Notable Individuals and Entities in Ethiopia’s Digital Battle

In PublicationsDecember 31, 20215 Minutes

Month: December 2021

Hermela Aregawi

Hermela Aregawi was born in Addis Ababa and moved to the United States shortly after. Raised in an apolitical household, her understanding of Ethiopian politics was limited to reporting by CNN, AP and BBC. She pursued a career in media graduating from Emerson College with a Bachelor of Science in Broadcast Journalism. Hermela worked for a decade as a writer, producer and on-air presenter for various local news agencies, including Aljazeera America. However, prioritizing activism, she suspended her term as a news anchor at CBS Los Angeles in July of 2021.

At the outset of the war in November 2020, while volunteering at an aid distribution center in Tigray, Hermela discovered intentional discrimination against sources of aid by some humanitarian agencies in order to avert accountability and redirect resources to war efforts. Disassociating from these groups, she questioned and reexamined her initial understanding of the conflict.

Currently, Hermela works with independent news organizations to combat propaganda and false narratives concocted by the TPLF and promulgated by mainstream media outlets. Though she is subject to online harassment, and threats, she continues to encourage Ethiopians to be active participants in the telling of their stories. This is exemplified through the #NoMore movement she spearheaded this November; a social media campaign which unites people from across Africa and the diaspora in their fight to end great-power politics and meddling in African nations.

Ethiopian Airlines

Ethiopian Airlines (ET), having started operations in April of 1946, is the largest and most profitable airline in Africa. Annually, with 116 international 23 national and 44 freighter destinations, it services 5.2 million passengers and 500 tons of freight through its main hub in Addis Ababa.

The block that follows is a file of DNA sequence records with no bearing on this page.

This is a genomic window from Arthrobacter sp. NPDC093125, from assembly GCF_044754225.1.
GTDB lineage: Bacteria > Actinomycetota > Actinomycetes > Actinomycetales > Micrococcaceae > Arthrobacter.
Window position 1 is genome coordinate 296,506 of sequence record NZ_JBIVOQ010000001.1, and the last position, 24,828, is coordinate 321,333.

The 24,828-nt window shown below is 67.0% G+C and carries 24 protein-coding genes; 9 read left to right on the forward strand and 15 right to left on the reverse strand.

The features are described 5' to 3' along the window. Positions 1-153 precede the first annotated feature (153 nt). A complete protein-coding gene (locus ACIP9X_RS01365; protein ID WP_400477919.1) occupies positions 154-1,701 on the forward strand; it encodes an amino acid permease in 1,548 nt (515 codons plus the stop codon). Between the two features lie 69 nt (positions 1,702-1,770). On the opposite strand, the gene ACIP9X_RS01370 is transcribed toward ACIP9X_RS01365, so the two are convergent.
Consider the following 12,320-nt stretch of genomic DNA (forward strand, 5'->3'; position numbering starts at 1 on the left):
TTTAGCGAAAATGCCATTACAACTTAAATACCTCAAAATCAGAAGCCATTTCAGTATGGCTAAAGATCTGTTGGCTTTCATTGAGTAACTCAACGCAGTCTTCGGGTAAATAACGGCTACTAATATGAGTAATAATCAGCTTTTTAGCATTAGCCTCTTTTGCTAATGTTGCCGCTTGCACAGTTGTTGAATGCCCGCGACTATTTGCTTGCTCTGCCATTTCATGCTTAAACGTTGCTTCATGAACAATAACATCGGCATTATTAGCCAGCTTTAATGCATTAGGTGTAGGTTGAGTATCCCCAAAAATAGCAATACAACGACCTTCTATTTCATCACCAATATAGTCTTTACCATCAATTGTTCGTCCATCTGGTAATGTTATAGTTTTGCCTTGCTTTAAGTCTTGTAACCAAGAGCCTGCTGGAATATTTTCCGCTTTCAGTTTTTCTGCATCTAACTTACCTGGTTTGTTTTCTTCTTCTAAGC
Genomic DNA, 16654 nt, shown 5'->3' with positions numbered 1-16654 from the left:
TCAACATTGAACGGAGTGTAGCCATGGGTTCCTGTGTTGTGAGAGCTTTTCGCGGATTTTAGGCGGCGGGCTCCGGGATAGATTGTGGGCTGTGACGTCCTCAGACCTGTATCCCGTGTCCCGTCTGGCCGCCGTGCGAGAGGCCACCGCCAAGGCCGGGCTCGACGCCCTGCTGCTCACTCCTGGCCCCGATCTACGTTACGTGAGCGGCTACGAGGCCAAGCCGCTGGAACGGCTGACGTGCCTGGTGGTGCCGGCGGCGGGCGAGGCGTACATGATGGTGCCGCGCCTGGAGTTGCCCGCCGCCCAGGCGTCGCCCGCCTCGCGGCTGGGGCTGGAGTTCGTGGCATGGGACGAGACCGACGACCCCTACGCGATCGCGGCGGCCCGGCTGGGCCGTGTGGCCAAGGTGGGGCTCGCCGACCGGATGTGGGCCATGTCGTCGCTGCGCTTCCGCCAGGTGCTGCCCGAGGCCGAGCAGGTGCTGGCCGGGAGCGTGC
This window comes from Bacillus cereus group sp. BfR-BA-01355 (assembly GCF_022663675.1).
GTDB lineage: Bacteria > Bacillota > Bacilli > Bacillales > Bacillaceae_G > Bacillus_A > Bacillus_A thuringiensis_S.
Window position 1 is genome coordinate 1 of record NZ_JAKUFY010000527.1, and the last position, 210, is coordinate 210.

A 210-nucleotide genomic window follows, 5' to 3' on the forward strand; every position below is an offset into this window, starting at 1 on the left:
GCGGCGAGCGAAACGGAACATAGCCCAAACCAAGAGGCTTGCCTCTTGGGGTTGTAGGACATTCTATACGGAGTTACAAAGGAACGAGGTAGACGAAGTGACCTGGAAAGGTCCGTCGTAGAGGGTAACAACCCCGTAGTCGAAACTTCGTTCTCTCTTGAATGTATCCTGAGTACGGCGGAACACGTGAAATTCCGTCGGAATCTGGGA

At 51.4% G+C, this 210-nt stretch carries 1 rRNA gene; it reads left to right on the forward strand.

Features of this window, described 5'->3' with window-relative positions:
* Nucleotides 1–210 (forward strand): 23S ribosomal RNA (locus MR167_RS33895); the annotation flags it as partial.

Although the airline is publicly owned by the Ethiopian government, it is managed autonomously. This private management, unlike most African state-owned airlines, protects against nepotism and politically influenced business decisions. Where government regulations, and protectionism plague African airlines, Ethiopian Airlines greatly benefits from governmental support in the form of tax exemptions and special loans, allowing for the redistribution of revenue for investments and other improvements. Consequently, it has become the most profitable airline in Africa due to its three pronged approach: strategic network building, decentralized management structure, and diversification of income streams.

But similar to the experiences of other Ethiopian institutions, the conflict in the North has exposed ET to defamation campaigns in the digital space through crusades like Boycott Ethiopian Flowers and the amplification of falsehoods about the use of Ethiopian aircrafts to transport weapons in Ethiopia’s Tigray crisis. Both campaigns, propagated by partisan critics like Martin Plaut and Nima Elbagir, did little to damage the airline’s profit margins with 95 million stems sold during the valentine’s season and the Airline earning a revenue of 3.3 billion dollars in 2021.

Suleiman Abdella

Suleiman Abdella, born in Dessie, is amongst the Ethiopian Diaspora living in Saudi Arabia. Since January of 2020, he has used his Arabic language skills to translate and share Arab perspectives on the Grand Ethiopian Renaissance Dam,which would otherwise be inaccessible to the Ethiopian public. Suleiman is a self-prescribed digital diplomat who uses his Twitter and Facebook accounts to combat unsubstantiated narratives and unpack biased reporting.

Acknowledging the deep mistrust the community has towards traditional media, Suleiman works to rebuild that trust as one of many independent voices providing evidence-based narratives for both internal and external audiences.

Suleiman advocates for increased participation of the Ethiopian community so as to provide a varied and honest depiction of the reality on the ground. His resolve in countering harmful claims, particularly as it relates to GERD, dubs him a pioneer in digital advocacy.


ከአምባሳደር ሬድዋን ሁሴን ጋር የተደረገ ቃለመጠይቅ

In PublicationsDecember 31, 202110 Minutes

አምባሳደር ሬድዋን ሁሴን የኢትዮጵያ ውጪ ጉዳይ ሚኒስቴር;አምባሳደር ሬድዋን ሁሴን የኢትዮጵያ ውጪ ጉዳይ ሚኒስቴር; ሚኒስትር ዴታ ከሆርን ሪቪው ጋር በወቅታዊ አገራዊሚኒስትር ዴታ ከሆርን ሪቪው ጋር በወቅታዊ አገራዊ ጉዳዮችና በሚኒስቴሩ ስለታቀዱ ለውጦች እንዲሁም በ 2022ጉዳዮችና በሚኒስቴሩ ስለታቀዱ ለውጦች እንዲሁም በ 2022 ስለሚጠበቁት ስለሚጠበቁት ጉዳዮችን ጉዳዮችን በተመለከተ በተመለከተ ቃለመጠይቅ ቃለመጠይቅ አድርገዋል፡፡

አምባሳደር ሬድዋን ሁሴን

የኢትዮጵያ ውጪ ጉዳይ ሚኒስቴር; ሚኒስትር ዴታ
የኢትዮጵያ ውጪ ጉዳይ ሚኒስቴር

ሆርን ሪቪው:

አምባሳደር በመጀመሪያ ይህንን ቃለመጠይቅ ለማድረግ ጊዜ ስለሰጡን ማመስገን እንፈልጋለን፡፡ ኢትዮጵያ ባለም ላይ ስለምትገኝበት ሁኔታ ይሄንን ያለፈውን ዓመት እንዴት ይገልጹታል?

2021 ኢትዮጵያ ብዙ ውጣ ውረዶች ያለፈችበት ጠመዝማዛ ጉዳዮች አስቸጋሪ ክስተቶች የተከሰቱበትና የፖለቲካ መጠማዘዞች የነበሩበት ዓመት ነበር፡፡ ይህም ኢትዮጵያ የሚታመኑ ወዳጆቿን ከደግ ጊዜ ብቻ ወዳጆቿ ለመለየት ረድቷታል፡፡ ይህ ያለፈው ዓመት የቀጠናችንና ዓለም አቀፍ አጋሮቻችንን ፍላጎቶችና ስሜቶች አሳይቶናል፡፡ በህግ የተመረጠው የኢትዮጵያ መንግስት ላይ የጫና ዘመቻ በማድረግ ወደነርሱ ፍላጎቶች ለማዘመም ሲሞከር በማያሻማ ሁኔታ ተመልክተናል፡፡ እንደማንኛውም አገር ኢትዮጵያም የራሷ የውጪ ጉዳይ ፍላጎቶችና ምርጫዎች ያለው ፖሊሲ ስላላት የውጪ ሀይሎች በፈለጉት ጉዳይና ሀሳብ ሊገዛ አይጠበቅበትም፡፡ በአሁኑ ጊዜ በሰሜኑ ከተከሰተው ድህረ ግጭት ጉዳይ ጋር ብቻ ሳይሆን ሉአላዊነቷንና ነጻነቷን በአፍሪቃ ቀንድ ብቻ ሳይሆን ከዚያም ማዶ ለማረጋገጥ ተጠምደን ቆይተናል፡፡

ሆርን ሪቪው:

የሚገጥሙንን ተግዳሮችና ለማሻሻል ያሉት ክፍተቶች ምንድናቸው?